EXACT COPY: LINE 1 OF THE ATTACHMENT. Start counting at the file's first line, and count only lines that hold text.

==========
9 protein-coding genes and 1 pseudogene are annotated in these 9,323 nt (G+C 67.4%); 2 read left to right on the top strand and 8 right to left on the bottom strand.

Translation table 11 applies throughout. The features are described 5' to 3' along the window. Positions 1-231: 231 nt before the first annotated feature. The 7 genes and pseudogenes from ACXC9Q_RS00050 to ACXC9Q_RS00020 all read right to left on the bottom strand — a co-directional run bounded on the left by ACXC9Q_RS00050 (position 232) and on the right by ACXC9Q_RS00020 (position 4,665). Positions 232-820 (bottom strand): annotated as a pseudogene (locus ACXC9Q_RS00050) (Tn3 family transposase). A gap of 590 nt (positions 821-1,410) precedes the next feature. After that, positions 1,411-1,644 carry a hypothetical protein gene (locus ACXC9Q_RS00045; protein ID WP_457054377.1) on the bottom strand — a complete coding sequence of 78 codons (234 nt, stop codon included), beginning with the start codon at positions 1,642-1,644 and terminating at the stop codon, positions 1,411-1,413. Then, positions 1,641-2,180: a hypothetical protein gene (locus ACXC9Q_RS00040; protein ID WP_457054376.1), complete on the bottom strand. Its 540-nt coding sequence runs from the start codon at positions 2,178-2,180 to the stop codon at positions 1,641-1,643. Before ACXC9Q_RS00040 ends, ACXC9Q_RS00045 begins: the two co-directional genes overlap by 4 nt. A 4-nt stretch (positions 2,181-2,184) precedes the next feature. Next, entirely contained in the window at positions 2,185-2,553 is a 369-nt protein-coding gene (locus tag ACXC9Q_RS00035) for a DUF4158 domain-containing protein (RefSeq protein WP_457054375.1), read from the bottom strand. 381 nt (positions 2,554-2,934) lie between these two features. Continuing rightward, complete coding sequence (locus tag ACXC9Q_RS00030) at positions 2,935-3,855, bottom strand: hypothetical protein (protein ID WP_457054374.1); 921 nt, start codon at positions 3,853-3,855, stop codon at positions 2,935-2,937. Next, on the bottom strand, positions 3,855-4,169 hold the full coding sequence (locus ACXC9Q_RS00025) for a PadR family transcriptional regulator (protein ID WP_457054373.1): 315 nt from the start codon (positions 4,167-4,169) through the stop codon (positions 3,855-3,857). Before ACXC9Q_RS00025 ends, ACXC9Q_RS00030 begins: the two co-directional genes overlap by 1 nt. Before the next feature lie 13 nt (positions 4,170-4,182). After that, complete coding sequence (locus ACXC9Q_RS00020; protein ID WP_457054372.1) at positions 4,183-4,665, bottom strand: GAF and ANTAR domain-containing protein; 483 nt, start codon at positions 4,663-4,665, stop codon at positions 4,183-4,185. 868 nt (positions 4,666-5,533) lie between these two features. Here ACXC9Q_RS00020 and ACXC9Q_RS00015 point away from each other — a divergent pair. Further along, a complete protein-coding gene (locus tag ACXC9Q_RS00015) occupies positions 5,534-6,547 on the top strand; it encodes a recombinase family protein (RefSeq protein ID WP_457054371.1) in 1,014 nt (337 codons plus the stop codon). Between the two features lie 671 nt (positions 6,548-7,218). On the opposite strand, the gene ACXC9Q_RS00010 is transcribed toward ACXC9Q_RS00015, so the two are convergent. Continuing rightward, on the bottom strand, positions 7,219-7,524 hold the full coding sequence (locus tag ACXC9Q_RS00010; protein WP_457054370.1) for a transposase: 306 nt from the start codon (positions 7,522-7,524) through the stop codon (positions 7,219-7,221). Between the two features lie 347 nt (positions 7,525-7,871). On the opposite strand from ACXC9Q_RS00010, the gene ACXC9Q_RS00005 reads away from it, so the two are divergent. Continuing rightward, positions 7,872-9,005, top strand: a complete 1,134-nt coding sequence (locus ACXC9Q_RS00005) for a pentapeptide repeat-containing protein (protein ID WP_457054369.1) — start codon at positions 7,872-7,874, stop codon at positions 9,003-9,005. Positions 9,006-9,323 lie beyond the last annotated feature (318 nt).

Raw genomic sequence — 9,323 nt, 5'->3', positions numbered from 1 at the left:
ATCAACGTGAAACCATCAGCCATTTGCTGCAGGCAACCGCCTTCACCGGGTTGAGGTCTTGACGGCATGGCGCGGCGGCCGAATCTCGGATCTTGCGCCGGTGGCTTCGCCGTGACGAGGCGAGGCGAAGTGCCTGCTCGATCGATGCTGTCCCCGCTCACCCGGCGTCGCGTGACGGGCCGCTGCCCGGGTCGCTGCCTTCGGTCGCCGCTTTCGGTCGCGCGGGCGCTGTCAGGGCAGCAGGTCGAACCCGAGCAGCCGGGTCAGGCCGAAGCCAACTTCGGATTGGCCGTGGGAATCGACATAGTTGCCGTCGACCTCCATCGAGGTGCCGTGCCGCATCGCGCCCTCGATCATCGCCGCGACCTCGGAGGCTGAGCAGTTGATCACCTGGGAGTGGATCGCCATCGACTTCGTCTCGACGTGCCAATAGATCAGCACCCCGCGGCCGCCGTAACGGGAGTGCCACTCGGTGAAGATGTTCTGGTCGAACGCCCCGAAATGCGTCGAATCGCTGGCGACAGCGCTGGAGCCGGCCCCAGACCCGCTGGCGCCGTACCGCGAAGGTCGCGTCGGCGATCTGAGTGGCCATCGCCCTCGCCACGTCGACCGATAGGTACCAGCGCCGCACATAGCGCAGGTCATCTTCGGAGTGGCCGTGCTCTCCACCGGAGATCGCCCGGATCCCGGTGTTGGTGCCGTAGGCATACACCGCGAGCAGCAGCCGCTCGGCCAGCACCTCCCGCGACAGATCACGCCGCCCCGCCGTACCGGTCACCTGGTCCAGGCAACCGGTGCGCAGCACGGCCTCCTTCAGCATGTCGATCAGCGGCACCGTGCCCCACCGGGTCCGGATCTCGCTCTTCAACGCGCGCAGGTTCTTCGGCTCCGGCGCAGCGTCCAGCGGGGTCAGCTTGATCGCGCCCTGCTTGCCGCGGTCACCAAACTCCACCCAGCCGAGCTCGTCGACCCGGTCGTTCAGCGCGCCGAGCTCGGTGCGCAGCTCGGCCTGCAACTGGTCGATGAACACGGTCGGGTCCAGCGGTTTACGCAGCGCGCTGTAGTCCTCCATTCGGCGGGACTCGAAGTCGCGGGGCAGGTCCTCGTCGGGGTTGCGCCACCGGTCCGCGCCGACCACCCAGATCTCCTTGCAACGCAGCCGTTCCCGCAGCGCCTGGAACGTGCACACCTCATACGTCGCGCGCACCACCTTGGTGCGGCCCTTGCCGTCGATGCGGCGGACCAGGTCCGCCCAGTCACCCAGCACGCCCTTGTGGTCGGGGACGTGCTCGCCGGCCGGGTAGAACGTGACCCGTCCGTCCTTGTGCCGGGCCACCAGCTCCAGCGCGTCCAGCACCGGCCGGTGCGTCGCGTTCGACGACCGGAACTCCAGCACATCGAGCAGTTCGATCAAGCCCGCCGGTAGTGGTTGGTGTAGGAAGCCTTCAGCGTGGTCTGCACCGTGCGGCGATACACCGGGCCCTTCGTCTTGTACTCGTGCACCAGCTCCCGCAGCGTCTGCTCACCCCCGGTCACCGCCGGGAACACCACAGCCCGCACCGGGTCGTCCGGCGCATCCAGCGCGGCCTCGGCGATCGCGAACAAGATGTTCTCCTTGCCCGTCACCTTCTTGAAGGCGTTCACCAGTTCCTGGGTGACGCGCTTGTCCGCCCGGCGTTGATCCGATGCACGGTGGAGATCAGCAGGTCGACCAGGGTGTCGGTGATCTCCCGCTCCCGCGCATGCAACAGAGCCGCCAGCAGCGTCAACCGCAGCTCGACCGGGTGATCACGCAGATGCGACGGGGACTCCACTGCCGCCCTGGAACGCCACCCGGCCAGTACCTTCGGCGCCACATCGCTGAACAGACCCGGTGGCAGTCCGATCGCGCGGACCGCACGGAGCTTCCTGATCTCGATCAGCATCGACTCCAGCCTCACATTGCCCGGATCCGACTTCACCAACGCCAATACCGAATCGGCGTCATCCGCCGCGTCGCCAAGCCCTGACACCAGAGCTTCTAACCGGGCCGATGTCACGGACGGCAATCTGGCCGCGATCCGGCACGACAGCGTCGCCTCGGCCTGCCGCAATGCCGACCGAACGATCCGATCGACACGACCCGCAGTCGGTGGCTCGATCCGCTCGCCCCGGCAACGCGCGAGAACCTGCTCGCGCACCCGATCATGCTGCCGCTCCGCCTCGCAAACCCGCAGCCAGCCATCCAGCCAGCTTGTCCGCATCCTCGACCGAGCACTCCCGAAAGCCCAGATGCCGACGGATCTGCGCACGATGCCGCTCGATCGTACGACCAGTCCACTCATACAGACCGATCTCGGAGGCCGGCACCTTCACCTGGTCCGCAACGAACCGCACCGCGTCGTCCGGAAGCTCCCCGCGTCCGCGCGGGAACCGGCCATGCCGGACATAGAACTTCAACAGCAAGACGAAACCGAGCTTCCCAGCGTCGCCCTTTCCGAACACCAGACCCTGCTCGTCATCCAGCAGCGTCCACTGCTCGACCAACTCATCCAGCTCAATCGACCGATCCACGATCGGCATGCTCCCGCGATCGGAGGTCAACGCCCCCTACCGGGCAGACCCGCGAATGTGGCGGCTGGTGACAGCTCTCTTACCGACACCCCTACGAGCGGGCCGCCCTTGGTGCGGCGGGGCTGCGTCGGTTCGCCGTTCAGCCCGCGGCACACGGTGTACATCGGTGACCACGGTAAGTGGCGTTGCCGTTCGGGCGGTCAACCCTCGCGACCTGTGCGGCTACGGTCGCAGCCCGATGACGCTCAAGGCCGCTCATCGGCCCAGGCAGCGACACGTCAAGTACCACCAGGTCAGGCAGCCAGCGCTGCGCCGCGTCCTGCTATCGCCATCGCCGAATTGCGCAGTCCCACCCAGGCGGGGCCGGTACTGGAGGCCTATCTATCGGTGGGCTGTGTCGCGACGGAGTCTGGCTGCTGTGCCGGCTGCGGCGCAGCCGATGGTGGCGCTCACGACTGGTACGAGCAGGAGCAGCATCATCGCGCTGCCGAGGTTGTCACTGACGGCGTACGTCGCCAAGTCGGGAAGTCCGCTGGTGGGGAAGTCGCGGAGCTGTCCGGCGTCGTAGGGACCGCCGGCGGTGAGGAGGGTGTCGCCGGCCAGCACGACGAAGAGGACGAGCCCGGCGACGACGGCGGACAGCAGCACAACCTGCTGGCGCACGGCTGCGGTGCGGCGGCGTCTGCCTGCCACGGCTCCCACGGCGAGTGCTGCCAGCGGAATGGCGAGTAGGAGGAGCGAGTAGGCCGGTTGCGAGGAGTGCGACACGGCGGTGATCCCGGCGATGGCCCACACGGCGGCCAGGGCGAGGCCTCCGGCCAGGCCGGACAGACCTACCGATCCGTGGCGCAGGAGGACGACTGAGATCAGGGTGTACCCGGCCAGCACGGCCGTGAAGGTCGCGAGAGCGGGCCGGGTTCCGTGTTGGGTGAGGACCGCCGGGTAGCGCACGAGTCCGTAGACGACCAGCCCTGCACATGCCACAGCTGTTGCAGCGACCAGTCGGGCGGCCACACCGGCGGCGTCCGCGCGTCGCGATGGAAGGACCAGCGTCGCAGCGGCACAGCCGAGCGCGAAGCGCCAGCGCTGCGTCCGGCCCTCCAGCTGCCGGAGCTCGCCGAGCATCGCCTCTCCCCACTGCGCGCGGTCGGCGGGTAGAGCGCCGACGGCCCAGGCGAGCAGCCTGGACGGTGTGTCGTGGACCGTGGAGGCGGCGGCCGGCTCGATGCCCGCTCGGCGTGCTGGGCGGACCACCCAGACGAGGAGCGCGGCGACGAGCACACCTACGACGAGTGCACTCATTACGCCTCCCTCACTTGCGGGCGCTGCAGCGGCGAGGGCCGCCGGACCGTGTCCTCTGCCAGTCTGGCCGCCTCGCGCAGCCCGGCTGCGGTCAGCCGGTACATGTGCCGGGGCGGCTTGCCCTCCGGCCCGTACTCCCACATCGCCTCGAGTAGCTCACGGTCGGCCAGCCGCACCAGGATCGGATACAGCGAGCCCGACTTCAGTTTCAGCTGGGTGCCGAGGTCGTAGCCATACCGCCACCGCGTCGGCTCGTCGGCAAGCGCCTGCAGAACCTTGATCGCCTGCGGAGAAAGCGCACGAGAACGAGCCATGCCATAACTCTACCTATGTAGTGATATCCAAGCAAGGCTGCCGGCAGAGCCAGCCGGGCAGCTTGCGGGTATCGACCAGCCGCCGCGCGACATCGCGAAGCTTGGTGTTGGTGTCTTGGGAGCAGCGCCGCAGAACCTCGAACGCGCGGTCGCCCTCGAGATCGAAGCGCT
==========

9 protein-coding genes and 1 pseudogene are annotated in these 9,323 nt (G+C 67.4%); 2 read left to right on the top strand and 8 right to left on the bottom strand.